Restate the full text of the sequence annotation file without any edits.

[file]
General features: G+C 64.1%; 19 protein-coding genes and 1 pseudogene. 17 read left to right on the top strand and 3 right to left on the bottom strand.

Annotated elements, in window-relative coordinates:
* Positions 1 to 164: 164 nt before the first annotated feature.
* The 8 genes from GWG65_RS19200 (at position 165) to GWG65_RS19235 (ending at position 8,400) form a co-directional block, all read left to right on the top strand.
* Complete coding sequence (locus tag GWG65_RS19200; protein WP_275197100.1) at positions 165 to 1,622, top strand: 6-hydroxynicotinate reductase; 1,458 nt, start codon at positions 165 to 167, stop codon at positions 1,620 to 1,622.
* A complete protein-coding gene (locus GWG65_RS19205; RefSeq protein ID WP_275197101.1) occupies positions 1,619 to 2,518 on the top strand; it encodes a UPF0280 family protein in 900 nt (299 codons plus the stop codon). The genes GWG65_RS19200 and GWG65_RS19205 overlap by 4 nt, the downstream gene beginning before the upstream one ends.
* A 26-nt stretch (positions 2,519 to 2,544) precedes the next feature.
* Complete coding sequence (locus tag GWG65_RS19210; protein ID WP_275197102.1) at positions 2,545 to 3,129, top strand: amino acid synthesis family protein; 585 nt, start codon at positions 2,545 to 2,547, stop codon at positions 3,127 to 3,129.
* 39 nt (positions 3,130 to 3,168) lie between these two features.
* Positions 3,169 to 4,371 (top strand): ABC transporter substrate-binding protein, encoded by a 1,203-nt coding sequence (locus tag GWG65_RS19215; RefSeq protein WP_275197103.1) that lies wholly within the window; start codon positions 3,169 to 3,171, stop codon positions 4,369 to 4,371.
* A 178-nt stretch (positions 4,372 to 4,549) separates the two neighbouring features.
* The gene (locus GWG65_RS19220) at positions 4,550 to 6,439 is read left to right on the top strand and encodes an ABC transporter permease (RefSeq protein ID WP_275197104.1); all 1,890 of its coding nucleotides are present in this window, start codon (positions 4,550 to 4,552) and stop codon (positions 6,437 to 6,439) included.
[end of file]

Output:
General features: G+C 64.1%; 19 protein-coding genes and 1 pseudogene. 17 read left to right on the top strand and 3 right to left on the bottom strand.

Annotated elements, in window-relative coordinates:
* Positions 1 to 164: 164 nt before the first annotated feature.
* The 8 genes from GWG65_RS19200 (at position 165) to GWG65_RS19235 (ending at position 8,400) form a co-directional block, all read left to right on the top strand.
* Complete coding sequence (locus tag GWG65_RS19200; protein WP_275197100.1) at positions 165 to 1,622, top strand: 6-hydroxynicotinate reductase; 1,458 nt, start codon at positions 165 to 167, stop codon at positions 1,620 to 1,622.
* A complete protein-coding gene (locus GWG65_RS19205; RefSeq protein ID WP_275197101.1) occupies positions 1,619 to 2,518 on the top strand; it encodes a UPF0280 family protein in 900 nt (299 codons plus the stop codon). The genes GWG65_RS19200 and GWG65_RS19205 overlap by 4 nt, the downstream gene beginning before the upstream one ends.
* A 26-nt stretch (positions 2,519 to 2,544) precedes the next feature.
* Complete coding sequence (locus tag GWG65_RS19210; protein ID WP_275197102.1) at positions 2,545 to 3,129, top strand: amino acid synthesis family protein; 585 nt, start codon at positions 2,545 to 2,547, stop codon at positions 3,127 to 3,129.
* 39 nt (positions 3,130 to 3,168) lie between these two features.
* Positions 3,169 to 4,371 (top strand): ABC transporter substrate-binding protein, encoded by a 1,203-nt coding sequence (locus tag GWG65_RS19215; RefSeq protein WP_275197103.1) that lies wholly within the window; start codon positions 3,169 to 3,171, stop codon positions 4,369 to 4,371.
* A 178-nt stretch (positions 4,372 to 4,549) separates the two neighbouring features.
* The gene (locus GWG65_RS19220) at positions 4,550 to 6,439 is read left to right on the top strand and encodes an ABC transporter permease (RefSeq protein ID WP_275197104.1); all 1,890 of its coding nucleotides are present in this window, start codon (positions 4,550 to 4,552) and stop codon (positions 6,437 to 6,439) included.